The Paris Climate Agreement (PCA) is a legally binding international treaty, an agreement under the United Nations Framework Convention on Climate Change (UNFCCC). It deals with actions to limit global warming and its related effects, as well as the adaptation of related policies and their economic ramifications. It was adopted by 196 Parties at the Conference of the Parties 21, in Paris, on the 12th of December 2015. The PCA was put into effect on the 4th of November 2016, marking a historic turning point for preventing the negative impacts of global warming. Of the very few countries that have not ratified the Agreement, the only major polluters are Iran, Turkey and Iraq.
The central goal of the Agreement is to reduce the high levels of global warming to less than two, ideally one and a half degrees Celsius, which would significantly reduce the risks of disastrous consequences of climate change for the environment and humanity as a whole. Undoubtedly, the PCA is a first-ever universal, binding agreement, which brings all nations into a common cause, defined by the principle of equity. That is, PCA member states have common but not identical responsibilities and capabilities, depending on different national circumstances. Equally important is that the Agreement provides a specific infrastructure for financial, technical and capacity-building support to the countries which need it, depending upon the fact that countries make commitments and, eventually, strengthen these commitments.
For the past few years, the U.S. has played a serious part in the events related to the Agreement. Former U. S. President Donald Trump, who strongly believes that climate change is a “hoax,” announced in June 2017 that the U.S. quit the Agreement, a decision that became official on the 4th of November 2020. Trump’s argument was based on the “unfairness” of the situation, claiming that India and China use fossil fuels while the U.S. had to curb its carbon. The withdrawal was interpreted as a part of a larger effort to tear apart decades of U.S. environmental policy and received massive worldwide criticism. Nonetheless, thousands of leaders across the United States managed to help cities keep the promise of the Agreement, which clearly reflects the willingness of the majority of Americans to support the Paris Accord.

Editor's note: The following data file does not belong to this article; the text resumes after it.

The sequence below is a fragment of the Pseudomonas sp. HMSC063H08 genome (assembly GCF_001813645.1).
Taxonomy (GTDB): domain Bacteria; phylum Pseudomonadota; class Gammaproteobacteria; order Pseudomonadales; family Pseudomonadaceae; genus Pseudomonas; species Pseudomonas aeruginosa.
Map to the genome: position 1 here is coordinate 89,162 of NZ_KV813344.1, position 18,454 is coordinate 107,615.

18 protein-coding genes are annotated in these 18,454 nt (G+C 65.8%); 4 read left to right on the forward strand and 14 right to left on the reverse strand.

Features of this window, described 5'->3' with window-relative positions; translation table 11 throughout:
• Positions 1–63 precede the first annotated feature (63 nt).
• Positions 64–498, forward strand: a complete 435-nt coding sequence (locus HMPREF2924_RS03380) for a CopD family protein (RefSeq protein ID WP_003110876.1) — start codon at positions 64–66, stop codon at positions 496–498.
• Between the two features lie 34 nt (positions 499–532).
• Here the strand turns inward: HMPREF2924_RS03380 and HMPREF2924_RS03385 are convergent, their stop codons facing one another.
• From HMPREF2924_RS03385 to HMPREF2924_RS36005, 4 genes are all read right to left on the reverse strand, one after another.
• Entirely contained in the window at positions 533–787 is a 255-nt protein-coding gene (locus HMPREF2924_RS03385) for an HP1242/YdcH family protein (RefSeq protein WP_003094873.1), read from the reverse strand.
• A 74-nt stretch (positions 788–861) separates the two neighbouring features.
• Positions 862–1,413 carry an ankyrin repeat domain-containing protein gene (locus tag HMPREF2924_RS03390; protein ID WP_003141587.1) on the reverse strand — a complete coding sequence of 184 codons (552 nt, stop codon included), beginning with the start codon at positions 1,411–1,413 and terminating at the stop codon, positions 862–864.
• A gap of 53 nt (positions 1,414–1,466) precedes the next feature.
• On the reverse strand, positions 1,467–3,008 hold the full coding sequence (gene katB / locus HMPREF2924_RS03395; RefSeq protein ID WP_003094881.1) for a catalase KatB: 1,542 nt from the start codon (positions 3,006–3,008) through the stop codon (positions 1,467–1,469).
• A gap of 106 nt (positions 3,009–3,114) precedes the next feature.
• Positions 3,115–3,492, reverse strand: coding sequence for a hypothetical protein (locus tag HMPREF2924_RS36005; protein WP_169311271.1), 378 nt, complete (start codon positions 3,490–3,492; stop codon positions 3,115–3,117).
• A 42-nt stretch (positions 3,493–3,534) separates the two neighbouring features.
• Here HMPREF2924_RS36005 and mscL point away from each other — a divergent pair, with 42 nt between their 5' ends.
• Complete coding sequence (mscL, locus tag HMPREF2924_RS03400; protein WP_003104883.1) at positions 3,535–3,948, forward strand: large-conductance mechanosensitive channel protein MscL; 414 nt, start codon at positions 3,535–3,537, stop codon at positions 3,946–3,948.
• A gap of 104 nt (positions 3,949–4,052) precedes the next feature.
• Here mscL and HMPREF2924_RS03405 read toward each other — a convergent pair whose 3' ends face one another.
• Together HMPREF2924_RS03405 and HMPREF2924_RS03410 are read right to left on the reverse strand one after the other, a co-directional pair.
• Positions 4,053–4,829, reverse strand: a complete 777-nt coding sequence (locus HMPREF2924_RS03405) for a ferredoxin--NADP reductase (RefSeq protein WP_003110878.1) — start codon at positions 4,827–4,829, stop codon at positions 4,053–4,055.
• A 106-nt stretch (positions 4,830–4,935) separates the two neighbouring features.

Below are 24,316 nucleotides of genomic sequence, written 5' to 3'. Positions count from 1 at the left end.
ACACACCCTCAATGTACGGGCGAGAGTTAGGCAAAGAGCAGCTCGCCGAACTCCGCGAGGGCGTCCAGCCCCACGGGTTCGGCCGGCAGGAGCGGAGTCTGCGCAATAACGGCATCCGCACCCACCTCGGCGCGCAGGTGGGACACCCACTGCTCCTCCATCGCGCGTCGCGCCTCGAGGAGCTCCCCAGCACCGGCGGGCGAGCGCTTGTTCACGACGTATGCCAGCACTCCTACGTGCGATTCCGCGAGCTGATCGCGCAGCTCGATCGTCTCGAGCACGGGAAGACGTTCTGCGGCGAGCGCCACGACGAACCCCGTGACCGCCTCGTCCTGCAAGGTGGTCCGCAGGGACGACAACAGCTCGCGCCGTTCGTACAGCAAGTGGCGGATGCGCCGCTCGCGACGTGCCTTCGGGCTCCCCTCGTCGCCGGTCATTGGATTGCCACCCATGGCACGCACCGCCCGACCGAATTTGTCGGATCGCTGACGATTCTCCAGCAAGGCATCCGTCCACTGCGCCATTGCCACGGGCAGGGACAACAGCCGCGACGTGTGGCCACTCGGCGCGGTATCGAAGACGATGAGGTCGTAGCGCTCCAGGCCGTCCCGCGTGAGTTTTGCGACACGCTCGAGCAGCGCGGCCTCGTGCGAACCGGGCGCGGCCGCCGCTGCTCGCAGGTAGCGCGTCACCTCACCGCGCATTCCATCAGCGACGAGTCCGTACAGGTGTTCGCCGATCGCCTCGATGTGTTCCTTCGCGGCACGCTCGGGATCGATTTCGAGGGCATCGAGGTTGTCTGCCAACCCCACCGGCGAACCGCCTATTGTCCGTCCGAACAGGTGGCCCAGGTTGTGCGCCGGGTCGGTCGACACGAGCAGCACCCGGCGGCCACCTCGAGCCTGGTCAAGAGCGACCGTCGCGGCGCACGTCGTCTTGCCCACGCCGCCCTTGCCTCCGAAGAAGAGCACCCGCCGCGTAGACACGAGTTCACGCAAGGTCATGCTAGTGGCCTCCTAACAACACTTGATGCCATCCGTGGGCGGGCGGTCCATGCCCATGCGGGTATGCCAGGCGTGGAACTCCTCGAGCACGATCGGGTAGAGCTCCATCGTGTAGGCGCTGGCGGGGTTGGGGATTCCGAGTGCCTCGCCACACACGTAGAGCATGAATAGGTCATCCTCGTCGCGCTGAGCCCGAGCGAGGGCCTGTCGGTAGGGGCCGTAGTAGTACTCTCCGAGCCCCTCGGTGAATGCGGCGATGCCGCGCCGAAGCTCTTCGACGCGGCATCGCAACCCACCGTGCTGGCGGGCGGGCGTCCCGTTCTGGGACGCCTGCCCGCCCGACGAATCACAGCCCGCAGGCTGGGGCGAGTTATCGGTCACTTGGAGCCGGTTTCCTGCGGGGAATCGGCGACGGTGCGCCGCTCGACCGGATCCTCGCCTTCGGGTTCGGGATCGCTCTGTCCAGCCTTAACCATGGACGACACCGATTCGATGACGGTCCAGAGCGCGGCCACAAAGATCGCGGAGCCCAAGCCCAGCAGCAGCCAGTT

Since the 19th of February 2021, an era of a new leadership towards a focused climate agenda arrived, once the U.S. re-joined the Paris Climate Agreement. Only hours after becoming the President, Joe Biden signed an executive order to countermand the exit of the U.S. from the Accord, showing his aspirations to confront the climate crisis. According to BBC’s environment correspondent Matt McGrath, Joe Biden’s plan to tackle climate change has been described as the most ambitious of any mainstream US presidential candidate yet. His target is even more ambitious than Obama’s, who meant to push emissions between 26 – 28 percent below 2005 levels by 2025. Biden strives for net-zero carbon emissions by 2050 and aims to make the United States a world leader in combating climate change.
U.S.’s re-entry into the Agreement offers hope for a more cooperative future world. The U.S. is the world’s second-largest emitter after China, and its engagement is critical for a successful reduction of pollution. The U.S. needs to rebuild its credibility after being out of the Accord for some time. Moreover, President Biden ordered federal agencies to address climate change in their decision-making and appointed devoted climate policy staff in many of these agencies. Renne Cho mentioned to the State of the Planet that such a whole-of-government approach was once only used in World War II; and as the U.S.’ climate envoy, John Kerry, warned, “international talks this year are the last, best hope of avoiding catastrophic global heating.”